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Morgan County Science Camp: Frozen Head and Schools Working Together for Education

By Michael E. Hodge

For 28 years, the students of Morgan County have prospered through the partnership between local schools and Frozen Head State Park and Natural Area, proving that nature can open a child’s mind.

Students from third through sixth grades gather every June to camp at Frozen Head and experience a variety of outdoor educational programs and physical activities. This year’s camp is set for June 2-6.

Tennessee State Parks are perfect locations to provide children with access to nature and environmental education and have a long tradition of providing interpretive programming to park visitors. Local schools teaming with parks can be a powerful resource for teachers who wish to connect students with nature. One long-standing partnership exists today in Morgan County between elementary schools and Frozen Head State Park and Natural Area.

Studying water quality at Frozen Head State Park during Morgan County Science Camp. Photo by Diana Morgan.

In 1986, Governor Lamar Alexander started the Career Ladder program for the state’s schoolteachers. Part of the program was an extended contract allowing teachers to work during the summer and provide additional educational opportunities for students. Teachers across the state were making plans to best use this new opportunity and were exploring the resources within their districts. While some teachers planned visits to museums and art exhibits, a small group of teachers from Lancing Elementary School including Amy Savery, Diane Morgan, Sam Hoskins, Janette Hoskins, Gary and Sheila Aytes and Dallas Davis felt like they had a unique resource available to them in the public lands in their county.

Located in the Cumberland Mountains, Morgan County offers myriad outdoor recreational opportunities at Frozen Head State Park and Natural Area, as well as two national parks, and a state forest. People travel long distances to enjoy the natural recreation of the county and the teachers knew many of the children living in the county did not have access to some of the more expensive or specialized equipment needed to pursue these activities. They also felt that they could craft a natural science curriculum that would teach their students about their environment and instill ideas of environmental stewardship.

The teachers drafted a proposal to establish an Outdoor Education Program working with Frozen Head State Park. The program followed the principles of the nature study idea and in their proposal the teachers defined a successful program as including three components: “The use of the scientific process to obtain information;” “Using activities which improve observational skills;” and to provide “opportunities for students to participate in ‘hands on’ experimentation.” Their proposal dovetailed into the county’s curriculum and the teachers would use their local resources to build an “exemplary program.”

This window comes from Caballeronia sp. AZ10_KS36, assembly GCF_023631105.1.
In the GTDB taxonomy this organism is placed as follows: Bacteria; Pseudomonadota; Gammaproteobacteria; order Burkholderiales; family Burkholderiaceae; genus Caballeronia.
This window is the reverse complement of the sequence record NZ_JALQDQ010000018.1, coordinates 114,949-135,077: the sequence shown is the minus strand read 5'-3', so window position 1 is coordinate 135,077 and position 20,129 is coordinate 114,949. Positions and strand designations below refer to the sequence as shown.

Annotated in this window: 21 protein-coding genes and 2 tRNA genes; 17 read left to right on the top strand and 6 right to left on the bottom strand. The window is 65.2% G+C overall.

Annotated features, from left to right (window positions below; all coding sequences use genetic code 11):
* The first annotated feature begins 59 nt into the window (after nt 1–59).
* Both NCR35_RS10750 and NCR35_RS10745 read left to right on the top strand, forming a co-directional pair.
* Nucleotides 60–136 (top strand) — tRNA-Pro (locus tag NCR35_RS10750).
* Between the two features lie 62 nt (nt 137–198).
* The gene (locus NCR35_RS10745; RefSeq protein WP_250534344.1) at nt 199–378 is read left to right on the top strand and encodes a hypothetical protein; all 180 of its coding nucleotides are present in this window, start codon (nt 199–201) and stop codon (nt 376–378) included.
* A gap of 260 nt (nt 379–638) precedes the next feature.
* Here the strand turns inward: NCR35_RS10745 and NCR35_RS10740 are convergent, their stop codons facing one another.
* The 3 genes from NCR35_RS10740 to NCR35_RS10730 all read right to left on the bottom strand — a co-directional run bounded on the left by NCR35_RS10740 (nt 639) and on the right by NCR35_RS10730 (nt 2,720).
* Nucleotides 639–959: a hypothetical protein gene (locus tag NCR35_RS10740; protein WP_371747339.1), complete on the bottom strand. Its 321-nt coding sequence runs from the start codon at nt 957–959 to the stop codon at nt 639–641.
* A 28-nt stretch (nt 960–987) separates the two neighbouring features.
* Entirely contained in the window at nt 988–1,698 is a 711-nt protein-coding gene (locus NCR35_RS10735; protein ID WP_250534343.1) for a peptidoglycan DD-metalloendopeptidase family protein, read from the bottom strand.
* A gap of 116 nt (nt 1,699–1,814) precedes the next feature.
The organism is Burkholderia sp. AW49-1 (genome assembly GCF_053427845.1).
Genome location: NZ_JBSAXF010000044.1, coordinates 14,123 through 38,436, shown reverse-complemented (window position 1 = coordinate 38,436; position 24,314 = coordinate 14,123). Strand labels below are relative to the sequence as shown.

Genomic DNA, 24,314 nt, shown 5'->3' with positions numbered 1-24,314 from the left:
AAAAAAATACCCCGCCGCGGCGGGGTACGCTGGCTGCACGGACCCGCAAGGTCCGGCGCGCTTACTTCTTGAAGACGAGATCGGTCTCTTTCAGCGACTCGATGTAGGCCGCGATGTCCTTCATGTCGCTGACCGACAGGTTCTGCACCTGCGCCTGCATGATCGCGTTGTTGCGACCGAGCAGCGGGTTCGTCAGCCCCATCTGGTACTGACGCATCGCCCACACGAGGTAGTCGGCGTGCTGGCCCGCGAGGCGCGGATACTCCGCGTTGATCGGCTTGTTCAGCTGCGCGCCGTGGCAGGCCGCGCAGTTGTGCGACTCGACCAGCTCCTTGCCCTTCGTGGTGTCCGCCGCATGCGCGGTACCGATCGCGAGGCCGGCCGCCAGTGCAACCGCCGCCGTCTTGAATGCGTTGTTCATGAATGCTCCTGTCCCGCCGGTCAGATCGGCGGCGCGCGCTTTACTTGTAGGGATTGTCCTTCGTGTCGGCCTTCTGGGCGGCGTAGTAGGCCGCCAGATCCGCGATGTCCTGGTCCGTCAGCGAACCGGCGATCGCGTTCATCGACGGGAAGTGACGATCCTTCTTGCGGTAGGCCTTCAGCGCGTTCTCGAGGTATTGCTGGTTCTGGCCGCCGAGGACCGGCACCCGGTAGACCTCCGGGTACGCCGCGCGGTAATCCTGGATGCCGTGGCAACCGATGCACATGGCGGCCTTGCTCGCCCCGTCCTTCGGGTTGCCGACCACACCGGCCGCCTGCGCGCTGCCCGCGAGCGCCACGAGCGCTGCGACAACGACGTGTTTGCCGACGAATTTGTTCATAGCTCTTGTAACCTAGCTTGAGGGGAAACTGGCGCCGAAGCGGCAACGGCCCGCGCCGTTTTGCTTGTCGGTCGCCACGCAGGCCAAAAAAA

They planned the Morgan County Science Camp around the educational programs provided by the Frozen Head interpretive specialist and naturalist. Additional programs were provided by rangers and interpreters from the Obed National Wild and Scenic River, the Big South Fork National River and Recreation Area as well as local and regional experts on topics such as wildflowers, insects, and stream ecology.

The idea was supported by the school administration and in June of 1986 the first class of 35 students attending the Morgan County Science and Outdoor Education Camp gathered at Frozen Head and set about figuring out how to assemble the heavy canvas tents they had borrowed from the student’s parents.

When the program started the teachers had lacked money and equipment but what they did have was the support of the parks and the local community. While the camp now has its own tents, the first year the camp relied entirely on donations, parental volunteers, and a small fee of $5 that helped to buy food for the students. Later, the school district started a program providing breakfast and lunch for the children of the community and Frozen Head was selected as one of the locations to distribute the food, alleviating some of the logistics of feeding the students during the camp.

The students spend their days learning about the flora and fauna of the parks while hiking through the Cumberland Mountains and experiencing nature hands-on. Music and storytelling are key features. The students write their own stories and legends and share them around the campfire. The camp provides environmental education, but also memories for these children. On one occasion, while wading in the stream, the fifth and sixth graders caught fish with their hands and were able to cook and enjoy their catch, while sharing their hard-won meal with other campers in the park.

National park rangers teach the students how to rock climb and kayak at the Obed National Wild and Scenic River. These adventures provide the students with a positive experience of nature and science. This is proved through the eager return year after year of many students who come away from the camp with new skills and new understanding of their natural environment. Many of the students will continue to pursue and hone their skills, such as kayaking, throughout their lives.